A Moveable Feast

We’ve arrived! The apartment is located in the premier arrondissement, also known as the museum neighborhood, one block from the Louvre above a restaurant and flanked by a patisserie and a bistro—could we ask for more?

Pied A Terre

Pied A Terre

Tired after traveling 24 hours we seated ourselves in a bistro chair on the sidewalk and watched the world pass by as we sipped un cafe. More on fashion later, but the blog advice (we’ll call it blice) was true: women are wearing summer dresses, skirts and tops, and jeans—skirts are for the most part knee length, haven’t seen many minis but again, this is the working crowd, maybe the legs come out at night. Shoes are flats, and some sandals, have not seen many people tottering around in heels. I am happy with my 50 lb. suitcase full of clothes. I thought that I should pack light, because afterall the apartment has a washer an dryer, but the agent told me upon arrival: “the dryer doesn’t work very well. Eef you have clothes to dry, put small amount in the dryer and run it all day.” So much for doing laundry.

Fuel for the weary traveler

Fuel for the weary traveler

Next stop, food. I craved french onion soup and the downstairs restaurant creates something that is too good to merely be called French Onion Soup, (maybe it’s simply because I’m eating it at restaurant in Paris but it will go on my “best’ list: best grilled fish (mexico), best pasta (Montalcino), best soup (Paris). The stock had been simmered for hours, the bread was a hunk of crusty french bread covered in melted gruyere adrift on the sea of beef stock. We also ordered A “green salad with cheese” which was actually a cheese plate–goat, brie, blue, aged parmesan— with greens on the side, enough for a meal in itself. Is all food in Paris so beautiful? Is it possible to eat too much cheese? Why aren’t French women fat? (note to self: must by the book.)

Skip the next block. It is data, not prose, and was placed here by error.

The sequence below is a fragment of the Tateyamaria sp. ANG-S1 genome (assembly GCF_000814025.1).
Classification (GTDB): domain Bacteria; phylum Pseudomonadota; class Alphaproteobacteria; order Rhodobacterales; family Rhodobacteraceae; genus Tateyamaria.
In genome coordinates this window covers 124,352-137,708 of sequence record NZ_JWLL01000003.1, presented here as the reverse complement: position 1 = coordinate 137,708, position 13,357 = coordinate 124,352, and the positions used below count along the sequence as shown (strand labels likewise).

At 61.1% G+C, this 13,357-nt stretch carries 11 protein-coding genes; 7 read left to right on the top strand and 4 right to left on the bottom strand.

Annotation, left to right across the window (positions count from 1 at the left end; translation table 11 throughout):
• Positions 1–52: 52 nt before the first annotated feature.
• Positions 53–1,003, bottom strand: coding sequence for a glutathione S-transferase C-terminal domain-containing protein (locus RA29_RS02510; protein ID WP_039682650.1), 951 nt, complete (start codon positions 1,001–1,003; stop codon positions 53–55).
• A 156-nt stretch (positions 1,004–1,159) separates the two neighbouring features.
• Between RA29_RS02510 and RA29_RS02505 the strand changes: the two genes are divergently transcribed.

But dining “politesse” is something we are learning. Plates are not shared. Leftovers are not taken home in “doggie bags.” Wine and water are the only two acceptable beverages allowed on your table during a meal. If you order a coke to drink with your dinner, the french waiter will reply, “Non!” If you eat at a bistro, you may have an entrée (appetizer) without other courses, but at better restaurants it is expected that you will at least have a plate (main course.) So the first day as we tried to adjust our internal time clocks, as well as feed our souls, we were out of sync and we ended up eating a lot of food at weird times, well basically, nonstop. Today, slightly better, but still figuring out when to eat, what to eat, and where to eat.(there is no shortage options of where to eat.)

1 comment to A Moveable Feast

  • Yummy – you are making me crazy with the description of the onion soup!!

    Also — did you notice the “possibly related posts” above? (I think you only see them if you’re viewing just this post, i.e., click on “A Moveable Feast” and then scroll down and see what WordPress recommends as other postings your readers might enjoy.) Your soup sounds much better.